Posts tagged ‘karl lagerfeld’

May 6, 2011

Looking for the perfect Mother’s Day gift? La Maison du Chocolat

While channel surfing a few years back I ran up on a panel discussion which included Karl Lagerfeld. The topic was “what is luxury?” No one but Karl was honest about the matter. I remember and quote from memory: “Most people are only touched by luxury.”

And he should know. It’s not the couture Chanel dress you can afford, but rather the $250 pair of sunglasses you bought on Gilt.com.

There is at least one true luxury that we can all definitely afford: chocolate from La Maison du Chocolat. I was recently given a gift box full of their chocolates and I must say I have never had better. Neither have you.

With shops in Paris, London, Tokyo, Hong Kong and New York City as well as an online boutique, you can do so much more than be touched by luxury. You can indulge in it.

And so can mom. Choose next day delivery and you’re still good to go!

The plain truffles are like biting into a bubble of chocolate.  I dare you to eat just one. The dark chocolate bar with bursts of roasted almonds will disappear completely only minutes after you unwrap it.

Click here and thank me later.

April 30, 2011

Read my lips (and between the lines). The royal fashion reviews are in.

TheIndependent.com


Prince William: You look beautiful.

Eric Wilson: The gown was well received not merely because it was pretty — or flawless, actually. This was also a significant fashion moment because the design of the dress, the selection of its designer and even the secrecy that surrounded its preparation seemed remarkably well calculated to project a specific image about Miss Middleton. That is, she represents a new breed of the British monarchy, one that is respectful of its boundaries and traditions, but is not stuffy and off-putting to the general populace.

Hamish Bowles: I think it’s magnificent. Entirely lived up to and exceeds anyone’s expectations. It’s a traditional style, but it’s been tweaked in a nuanced way. It has great body and stiffness and architectural drama, but it’s very light and airy. … It’s perfect and highly sophisticated. A triumph.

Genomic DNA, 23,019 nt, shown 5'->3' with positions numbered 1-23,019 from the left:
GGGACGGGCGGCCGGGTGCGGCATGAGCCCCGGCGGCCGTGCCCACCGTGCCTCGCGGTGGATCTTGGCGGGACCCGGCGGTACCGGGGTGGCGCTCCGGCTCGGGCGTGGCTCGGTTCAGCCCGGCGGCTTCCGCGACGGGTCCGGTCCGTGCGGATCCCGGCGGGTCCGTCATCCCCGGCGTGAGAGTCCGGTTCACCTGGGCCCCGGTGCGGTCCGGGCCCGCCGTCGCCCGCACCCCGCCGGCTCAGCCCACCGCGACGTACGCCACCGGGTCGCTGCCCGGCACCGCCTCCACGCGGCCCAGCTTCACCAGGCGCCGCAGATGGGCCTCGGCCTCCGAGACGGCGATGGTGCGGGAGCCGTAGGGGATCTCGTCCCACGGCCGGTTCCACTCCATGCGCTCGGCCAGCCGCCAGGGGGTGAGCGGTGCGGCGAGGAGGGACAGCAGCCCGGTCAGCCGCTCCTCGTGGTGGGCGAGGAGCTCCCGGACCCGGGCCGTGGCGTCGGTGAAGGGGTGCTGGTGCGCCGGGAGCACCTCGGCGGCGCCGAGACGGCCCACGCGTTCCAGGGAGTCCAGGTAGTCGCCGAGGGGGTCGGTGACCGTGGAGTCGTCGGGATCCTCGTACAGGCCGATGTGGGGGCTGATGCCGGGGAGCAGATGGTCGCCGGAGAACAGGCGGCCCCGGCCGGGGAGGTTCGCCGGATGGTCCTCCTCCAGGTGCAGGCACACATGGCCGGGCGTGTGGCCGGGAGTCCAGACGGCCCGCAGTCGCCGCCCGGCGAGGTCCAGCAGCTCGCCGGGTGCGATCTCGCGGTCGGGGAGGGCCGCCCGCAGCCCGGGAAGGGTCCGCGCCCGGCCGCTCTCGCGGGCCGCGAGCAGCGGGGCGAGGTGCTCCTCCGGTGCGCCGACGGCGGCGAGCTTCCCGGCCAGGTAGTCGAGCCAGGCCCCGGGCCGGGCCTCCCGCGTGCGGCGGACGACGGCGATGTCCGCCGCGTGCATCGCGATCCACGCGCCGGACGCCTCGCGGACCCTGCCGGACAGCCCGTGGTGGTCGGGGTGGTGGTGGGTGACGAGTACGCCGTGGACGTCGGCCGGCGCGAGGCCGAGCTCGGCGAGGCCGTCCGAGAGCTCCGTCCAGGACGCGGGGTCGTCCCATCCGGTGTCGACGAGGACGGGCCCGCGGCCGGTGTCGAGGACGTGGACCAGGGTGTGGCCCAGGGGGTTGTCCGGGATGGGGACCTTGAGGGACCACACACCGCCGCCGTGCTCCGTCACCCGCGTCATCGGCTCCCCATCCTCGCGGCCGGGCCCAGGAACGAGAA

Leila Rose: I think the dress is perfectly beautiful but somewhat uninspired. … Knowing it’s coming from Sarah Burton — and she is so enormously talented — I expected a little bit more of pushing the envelope.

Robin Givhan: In the end, the McQueen gown, designed by the house’s creative director,  Sarah Burton, and hand-sewn by the atelier, did not change Western  fashion as the world knows it. It did not alter everything that defines  modern femininity. And it did not force a reassessment of what it means  to be elegant, sophisticated or sexy. But it was a gasp-inducing,  slightly sexy gown worn by a beaming bride. It put a giddy smile on the young prince’s face and caused him to seemingly murmur: You look  fabulous. And really, what more can one expect or hope for a wedding  dress to do?

 Annabel Tollman It’s McQueen doing royal wedding. It’s not runway. But can you imagine if it had [been]? It would not have been a great start. The fashion industry would love it, but…this is not the Grand Palais. It’s Royalty. You don’t really want her turning up in look 12.

Julia Panciroli: With McQueen designing, I was wondering if there would be feathers on it, or edgier materials and embellishment. Although I didn’t like the style of Princess Diana’s gown, it was more sensational than Kate’s.

Lily Samii: The gown was nice and clean, but I wanted it to have more style. It was blah; it didn’t wow me.

Mark Badgley:  It’s the kind of gown that will stand the test of time. Not all gowns do. Any bride across the world will want to wear it. It’s got a touch of vintage, a classic 1950s ball gown, so timeless that her daughter would look gorgeous in this gown 30 years from now.

 James Mischka: She’s not taking a lot of chances with this dress, but in the best possible way.

Hubert de Givenchy: It’s a lovely thought, a nice tribute[to McQueen].

Oscar de la Renta:  She had a perfect dress, a very traditional dress for a very traditional wedding. What I liked about it was, it was not ostentatious. There was not 50 meters of train, and it was not overembroidered. It was just a very traditional dress for a ravishing girl who doesn’t need a lot.

Vera Wang: Diana’s dress had a sense of innocence, whimsy, almost storybook romance. In contrast Catherine’s gown was about way more than simply the dress. Sarah Burton channeled a new take on classicism for a modern-day bride who will one day be queen.

Tom Kolovos: A tasteful, understated and conservative dress may indeed serve as both economic and political spin. On a personal level for Catherine, a commoner, a reverential dress can signal that she intends to straddle the  fine line of ascending to the ranks of royalty without betraying her commoner lineage. We have already heard how she intends to live with Prince William without the help of any staff and even do her own cooking and laundry. The savvy Duchess of Cambridge may share more than a couturier and a milliner with Lady Gaga. She may be humming to herself  “don’t be a drag, just be a Queen,” just loud enough to drown out the noise of the spin cycle.

Karl Lagerfeld: The dress is classic and goes very well in the Westminster decor. It almost reminds me of (Queen) Elizabeth’s wedding, the royal weddings in the (19)50s. The proportion of the train is good. The lace is very pretty. I like the veil a lot.